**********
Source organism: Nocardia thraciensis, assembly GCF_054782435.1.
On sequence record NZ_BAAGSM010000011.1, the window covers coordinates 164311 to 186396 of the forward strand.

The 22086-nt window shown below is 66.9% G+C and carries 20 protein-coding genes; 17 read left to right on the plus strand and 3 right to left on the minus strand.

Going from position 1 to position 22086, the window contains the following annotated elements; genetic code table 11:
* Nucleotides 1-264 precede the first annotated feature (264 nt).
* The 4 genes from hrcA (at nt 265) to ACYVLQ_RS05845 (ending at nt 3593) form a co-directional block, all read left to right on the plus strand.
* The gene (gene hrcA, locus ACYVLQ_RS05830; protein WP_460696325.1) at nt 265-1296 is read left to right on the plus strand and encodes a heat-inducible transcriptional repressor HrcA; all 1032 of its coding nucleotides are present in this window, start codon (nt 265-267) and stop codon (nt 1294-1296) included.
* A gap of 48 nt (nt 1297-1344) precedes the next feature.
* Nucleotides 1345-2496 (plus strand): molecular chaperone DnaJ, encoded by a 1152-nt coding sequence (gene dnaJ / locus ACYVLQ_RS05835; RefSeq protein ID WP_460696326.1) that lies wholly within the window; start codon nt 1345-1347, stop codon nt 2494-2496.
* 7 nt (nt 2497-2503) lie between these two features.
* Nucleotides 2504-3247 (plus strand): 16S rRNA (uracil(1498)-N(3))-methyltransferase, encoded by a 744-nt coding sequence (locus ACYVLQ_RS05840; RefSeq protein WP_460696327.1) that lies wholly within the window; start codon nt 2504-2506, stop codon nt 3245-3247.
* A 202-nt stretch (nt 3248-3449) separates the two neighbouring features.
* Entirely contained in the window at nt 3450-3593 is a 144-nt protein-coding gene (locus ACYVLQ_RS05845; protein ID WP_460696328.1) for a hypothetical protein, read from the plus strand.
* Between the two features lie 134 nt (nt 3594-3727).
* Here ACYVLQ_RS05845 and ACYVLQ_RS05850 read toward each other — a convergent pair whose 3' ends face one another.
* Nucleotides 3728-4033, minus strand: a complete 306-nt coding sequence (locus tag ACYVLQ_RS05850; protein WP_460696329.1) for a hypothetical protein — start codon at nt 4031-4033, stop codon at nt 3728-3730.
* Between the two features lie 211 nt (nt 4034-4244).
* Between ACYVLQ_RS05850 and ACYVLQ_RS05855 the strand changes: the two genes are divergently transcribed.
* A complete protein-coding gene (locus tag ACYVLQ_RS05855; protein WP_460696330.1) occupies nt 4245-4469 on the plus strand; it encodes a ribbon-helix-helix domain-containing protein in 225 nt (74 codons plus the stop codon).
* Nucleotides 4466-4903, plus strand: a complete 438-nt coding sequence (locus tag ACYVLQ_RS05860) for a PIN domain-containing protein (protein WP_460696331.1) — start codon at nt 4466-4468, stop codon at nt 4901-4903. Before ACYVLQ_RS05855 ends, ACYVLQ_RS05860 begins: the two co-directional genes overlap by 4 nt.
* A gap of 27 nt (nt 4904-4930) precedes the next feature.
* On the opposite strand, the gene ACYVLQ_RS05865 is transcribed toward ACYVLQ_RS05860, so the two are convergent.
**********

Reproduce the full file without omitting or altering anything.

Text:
Source organism: Nocardia thraciensis, assembly GCF_054782435.1.
On sequence record NZ_BAAGSM010000011.1, the window covers coordinates 164311 to 186396 of the forward strand.

The 22086-nt window shown below is 66.9% G+C and carries 20 protein-coding genes; 17 read left to right on the plus strand and 3 right to left on the minus strand.

Going from position 1 to position 22086, the window contains the following annotated elements; genetic code table 11:
* Nucleotides 1-264 precede the first annotated feature (264 nt).
* The 4 genes from hrcA (at nt 265) to ACYVLQ_RS05845 (ending at nt 3593) form a co-directional block, all read left to right on the plus strand.
* The gene (gene hrcA, locus ACYVLQ_RS05830; protein WP_460696325.1) at nt 265-1296 is read left to right on the plus strand and encodes a heat-inducible transcriptional repressor HrcA; all 1032 of its coding nucleotides are present in this window, start codon (nt 265-267) and stop codon (nt 1294-1296) included.
* A gap of 48 nt (nt 1297-1344) precedes the next feature.
* Nucleotides 1345-2496 (plus strand): molecular chaperone DnaJ, encoded by a 1152-nt coding sequence (gene dnaJ / locus ACYVLQ_RS05835; RefSeq protein ID WP_460696326.1) that lies wholly within the window; start codon nt 1345-1347, stop codon nt 2494-2496.
* 7 nt (nt 2497-2503) lie between these two features.
* Nucleotides 2504-3247 (plus strand): 16S rRNA (uracil(1498)-N(3))-methyltransferase, encoded by a 744-nt coding sequence (locus ACYVLQ_RS05840; RefSeq protein WP_460696327.1) that lies wholly within the window; start codon nt 2504-2506, stop codon nt 3245-3247.
* A 202-nt stretch (nt 3248-3449) separates the two neighbouring features.
* Entirely contained in the window at nt 3450-3593 is a 144-nt protein-coding gene (locus ACYVLQ_RS05845; protein ID WP_460696328.1) for a hypothetical protein, read from the plus strand.
* Between the two features lie 134 nt (nt 3594-3727).
* Here ACYVLQ_RS05845 and ACYVLQ_RS05850 read toward each other — a convergent pair whose 3' ends face one another.
* Nucleotides 3728-4033, minus strand: a complete 306-nt coding sequence (locus tag ACYVLQ_RS05850; protein WP_460696329.1) for a hypothetical protein — start codon at nt 4031-4033, stop codon at nt 3728-3730.
* Between the two features lie 211 nt (nt 4034-4244).
* Between ACYVLQ_RS05850 and ACYVLQ_RS05855 the strand changes: the two genes are divergently transcribed.
* A complete protein-coding gene (locus tag ACYVLQ_RS05855; protein WP_460696330.1) occupies nt 4245-4469 on the plus strand; it encodes a ribbon-helix-helix domain-containing protein in 225 nt (74 codons plus the stop codon).
* Nucleotides 4466-4903, plus strand: a complete 438-nt coding sequence (locus tag ACYVLQ_RS05860) for a PIN domain-containing protein (protein WP_460696331.1) — start codon at nt 4466-4468, stop codon at nt 4901-4903. Before ACYVLQ_RS05855 ends, ACYVLQ_RS05860 begins: the two co-directional genes overlap by 4 nt.
* A gap of 27 nt (nt 4904-4930) precedes the next feature.
* On the opposite strand, the gene ACYVLQ_RS05865 is transcribed toward ACYVLQ_RS05860, so the two are convergent.